D-AIDB, one of Lufthansa’s newly-equipped IFC aircraft – Photo: JL Johnson | AirlineReporter
Here in the U.S., we have been spoiled by the ubiquity of in-flight connectivity (IFC). A few years ago the IFC saturation rate reached a level affording passengers the opportunity to adjust expectations from being a nice-to-have feature to a downright entitlement. Delta, our on-again, off-again largest domestic carrier, has long been an in-flight WiFi leader, having reached just shy of a 100% IFC-equipped fleet years ago. Thanks to early IFC pioneers like Gogo, with their ATG products, the U.S. has truly had a jump start on other markets.
Because of this, it may be surprising to our U.S. readership that IFC is not terribly common with short-to-medium-range flights in and around Europe. Lufthansa (plus subsidiaries Austrian Airlines and Eurowings) are looking to change that. In partnership with Lufthansa Technik, Honeywell Aerospace, and Inmarsat, these carriers are deploying a new IFC solution at the steady clip of eight planes per week.
I recently had the opportunity to spend some time with Lufthansa Technik to learn about Lufthansa’s new in-flight connectivity solution and even experience it first hand…
Not an angle that one sees often of a Boeing 747-400
“We actually don’t do that work here. For that kind of thing, we have to ship it out to Lufthansa Technik in Germany.” If you talk to a great number of airline maintenance employees around the world, you’ll probably hear that line a few times. Many airlines are capable of doing their own aircraft maintenance, but few locations in the world take MRO (Maintenance, Repair, and Overhaul) to the level Lufthansa Technik does.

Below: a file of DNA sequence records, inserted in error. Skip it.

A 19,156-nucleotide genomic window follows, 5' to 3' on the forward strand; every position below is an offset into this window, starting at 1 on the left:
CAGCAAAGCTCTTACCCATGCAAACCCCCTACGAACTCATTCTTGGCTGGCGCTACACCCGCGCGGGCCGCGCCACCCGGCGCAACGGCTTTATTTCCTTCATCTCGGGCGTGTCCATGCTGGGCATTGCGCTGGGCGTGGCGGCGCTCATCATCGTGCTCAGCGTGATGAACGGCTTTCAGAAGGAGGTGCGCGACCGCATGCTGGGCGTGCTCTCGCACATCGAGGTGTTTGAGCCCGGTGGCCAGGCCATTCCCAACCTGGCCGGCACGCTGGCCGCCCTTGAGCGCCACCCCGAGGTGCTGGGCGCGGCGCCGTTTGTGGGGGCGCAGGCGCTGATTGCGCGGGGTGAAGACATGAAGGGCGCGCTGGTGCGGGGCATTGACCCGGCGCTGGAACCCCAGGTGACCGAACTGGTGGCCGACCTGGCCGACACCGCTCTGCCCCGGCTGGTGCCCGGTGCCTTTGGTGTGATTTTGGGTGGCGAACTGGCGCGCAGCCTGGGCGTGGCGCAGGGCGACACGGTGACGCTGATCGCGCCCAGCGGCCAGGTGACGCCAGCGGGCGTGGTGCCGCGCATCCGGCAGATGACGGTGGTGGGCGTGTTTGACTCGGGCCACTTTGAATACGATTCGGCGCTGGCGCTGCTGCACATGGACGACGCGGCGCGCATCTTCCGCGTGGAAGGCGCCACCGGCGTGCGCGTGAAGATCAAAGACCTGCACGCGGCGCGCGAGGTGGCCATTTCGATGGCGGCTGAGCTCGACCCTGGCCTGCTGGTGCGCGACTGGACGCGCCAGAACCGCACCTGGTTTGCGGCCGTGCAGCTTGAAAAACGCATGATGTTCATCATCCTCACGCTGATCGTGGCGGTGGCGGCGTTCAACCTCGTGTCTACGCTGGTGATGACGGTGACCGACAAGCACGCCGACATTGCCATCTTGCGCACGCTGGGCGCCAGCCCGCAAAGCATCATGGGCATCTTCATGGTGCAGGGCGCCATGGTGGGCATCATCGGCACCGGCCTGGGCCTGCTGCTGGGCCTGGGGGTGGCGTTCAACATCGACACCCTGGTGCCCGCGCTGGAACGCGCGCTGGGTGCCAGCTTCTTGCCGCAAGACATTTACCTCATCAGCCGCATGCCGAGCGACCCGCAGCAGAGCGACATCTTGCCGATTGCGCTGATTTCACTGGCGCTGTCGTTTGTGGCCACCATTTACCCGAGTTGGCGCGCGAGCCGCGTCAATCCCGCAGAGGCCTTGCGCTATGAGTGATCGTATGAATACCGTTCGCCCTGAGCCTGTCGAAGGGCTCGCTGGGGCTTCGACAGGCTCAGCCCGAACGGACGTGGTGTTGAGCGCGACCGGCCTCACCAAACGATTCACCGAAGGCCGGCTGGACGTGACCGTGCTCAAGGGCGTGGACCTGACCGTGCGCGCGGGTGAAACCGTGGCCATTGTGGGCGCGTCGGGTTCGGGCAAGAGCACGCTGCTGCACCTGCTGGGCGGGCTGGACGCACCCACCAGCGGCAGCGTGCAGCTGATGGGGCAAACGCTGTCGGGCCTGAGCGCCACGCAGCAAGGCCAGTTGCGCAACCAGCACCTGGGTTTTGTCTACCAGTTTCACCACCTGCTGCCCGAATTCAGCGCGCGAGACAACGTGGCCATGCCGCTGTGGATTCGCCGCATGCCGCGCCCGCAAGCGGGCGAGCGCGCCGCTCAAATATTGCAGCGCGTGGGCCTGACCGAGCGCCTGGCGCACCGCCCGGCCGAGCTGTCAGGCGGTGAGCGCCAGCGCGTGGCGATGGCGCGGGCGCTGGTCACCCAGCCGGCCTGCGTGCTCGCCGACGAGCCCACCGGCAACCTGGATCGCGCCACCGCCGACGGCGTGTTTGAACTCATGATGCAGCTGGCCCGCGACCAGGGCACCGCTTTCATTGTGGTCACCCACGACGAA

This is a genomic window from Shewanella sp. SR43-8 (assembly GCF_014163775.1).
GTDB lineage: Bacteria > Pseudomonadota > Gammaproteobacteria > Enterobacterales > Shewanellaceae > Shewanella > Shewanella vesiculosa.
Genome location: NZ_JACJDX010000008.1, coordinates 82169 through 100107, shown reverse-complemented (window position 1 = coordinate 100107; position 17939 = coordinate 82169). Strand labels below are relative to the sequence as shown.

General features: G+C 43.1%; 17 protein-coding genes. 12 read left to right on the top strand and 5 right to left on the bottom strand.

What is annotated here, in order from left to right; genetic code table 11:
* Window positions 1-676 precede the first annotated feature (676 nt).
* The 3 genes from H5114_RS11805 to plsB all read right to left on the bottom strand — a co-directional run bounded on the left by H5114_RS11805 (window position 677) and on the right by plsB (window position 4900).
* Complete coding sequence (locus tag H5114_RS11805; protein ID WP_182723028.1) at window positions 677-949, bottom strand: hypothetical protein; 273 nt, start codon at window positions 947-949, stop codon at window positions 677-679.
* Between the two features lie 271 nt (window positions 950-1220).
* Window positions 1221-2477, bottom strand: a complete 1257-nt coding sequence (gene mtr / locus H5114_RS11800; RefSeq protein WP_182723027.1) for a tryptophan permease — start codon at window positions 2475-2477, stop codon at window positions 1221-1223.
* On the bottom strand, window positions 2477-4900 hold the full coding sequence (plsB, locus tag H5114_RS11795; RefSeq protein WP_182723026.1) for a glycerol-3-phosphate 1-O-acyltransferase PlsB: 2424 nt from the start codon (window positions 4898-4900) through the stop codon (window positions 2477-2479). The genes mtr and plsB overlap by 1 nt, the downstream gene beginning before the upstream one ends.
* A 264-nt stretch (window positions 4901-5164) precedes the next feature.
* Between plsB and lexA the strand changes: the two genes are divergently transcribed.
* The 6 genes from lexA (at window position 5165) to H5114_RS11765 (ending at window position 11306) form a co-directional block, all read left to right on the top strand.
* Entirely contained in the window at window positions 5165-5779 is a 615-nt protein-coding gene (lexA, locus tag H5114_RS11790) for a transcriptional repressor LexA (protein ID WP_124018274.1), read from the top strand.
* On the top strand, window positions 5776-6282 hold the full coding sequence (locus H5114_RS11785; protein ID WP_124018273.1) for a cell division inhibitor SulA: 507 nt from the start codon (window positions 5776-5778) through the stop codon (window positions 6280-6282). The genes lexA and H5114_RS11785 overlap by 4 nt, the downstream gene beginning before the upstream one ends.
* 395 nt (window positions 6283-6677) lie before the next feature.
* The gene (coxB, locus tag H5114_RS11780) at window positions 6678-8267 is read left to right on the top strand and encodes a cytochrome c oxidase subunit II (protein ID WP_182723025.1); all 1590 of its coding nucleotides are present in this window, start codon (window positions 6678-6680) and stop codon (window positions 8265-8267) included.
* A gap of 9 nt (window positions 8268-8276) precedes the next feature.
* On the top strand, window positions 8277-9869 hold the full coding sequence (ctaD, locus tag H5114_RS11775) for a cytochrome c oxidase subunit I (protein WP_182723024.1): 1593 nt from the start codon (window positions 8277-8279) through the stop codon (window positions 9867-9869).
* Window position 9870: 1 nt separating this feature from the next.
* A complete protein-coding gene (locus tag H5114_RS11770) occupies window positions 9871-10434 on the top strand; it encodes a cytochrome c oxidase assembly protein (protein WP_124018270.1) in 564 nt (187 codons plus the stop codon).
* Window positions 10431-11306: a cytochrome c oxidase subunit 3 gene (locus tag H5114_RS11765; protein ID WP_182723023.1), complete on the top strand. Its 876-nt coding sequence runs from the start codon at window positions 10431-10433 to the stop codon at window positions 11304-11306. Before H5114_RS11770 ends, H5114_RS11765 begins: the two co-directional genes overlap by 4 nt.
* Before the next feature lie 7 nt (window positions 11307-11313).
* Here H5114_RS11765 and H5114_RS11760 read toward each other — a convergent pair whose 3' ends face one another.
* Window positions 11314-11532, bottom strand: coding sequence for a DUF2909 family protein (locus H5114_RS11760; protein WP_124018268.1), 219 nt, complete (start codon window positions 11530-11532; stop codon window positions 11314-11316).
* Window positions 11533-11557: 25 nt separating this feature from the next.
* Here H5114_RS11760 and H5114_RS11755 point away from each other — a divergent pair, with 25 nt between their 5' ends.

Airlines around the world send their aircraft to Technik for jobs ranging from a mandatory C check to a nose-to-tail cabin refurbishment. Recently, I was invited to tour Technikâ€™s facilities in Hamburg, Germany, which is just one of their multiple full-service locations around the world.
One of the black light inspection areas in Lufthansa Technik Engine Shop – Photo: Jason Rabinowitz
Our first stop on the Engine Services center. Engines are, by far, some of the most expensive parts on any aircraft. Most airlines perform only minor maintenance on their engines, but in the Engine Services center, several engines were completely torn down for a total rebuild.
Airbus Beluga 1 sits in the morning sun
Living in Seattle, I get to see the Boeing Dreamlifter quite often. It is an odd-looking plane with an attitude that I just love. I had never been able to see its counterpart, the Airbus Beluga, and when I heard it was going to be attending Hamburg Airport Days, I was excited to get my firstÂ look.
When entering the event, I looked around and couldn’t findÂ it, but I was assured that the plane was there — somewhere. I figured that it is not exactly the type of aircraft that can easily hide.
Sure enough, as I turned a corner… there it was. One big, bold, and beautiful plane. Not like supermodel beautiful, but a sort of beauty that… well, only an AvGeek could love.
The view from the main cargo deck, into the crown at Hamburg
As I walked around and took photos, I was asked by my Lufthansa hosts if I had any questions. “Yes, can I tour the inside?” Being the gracious folksÂ that they were, they said that they would see what they could do. Knowing that it might be challenging to find an Airbus representative and arrange a media tour at the last minute, I kept my expectations in check. Of course I was hoping for the best.
Shortly after, I was told that we could tour the plane, but it had to be quick (like five minutes-quick). I was asked if I was still interested, all I could do was grow a big grin and say, “heck yes, let’s do it!”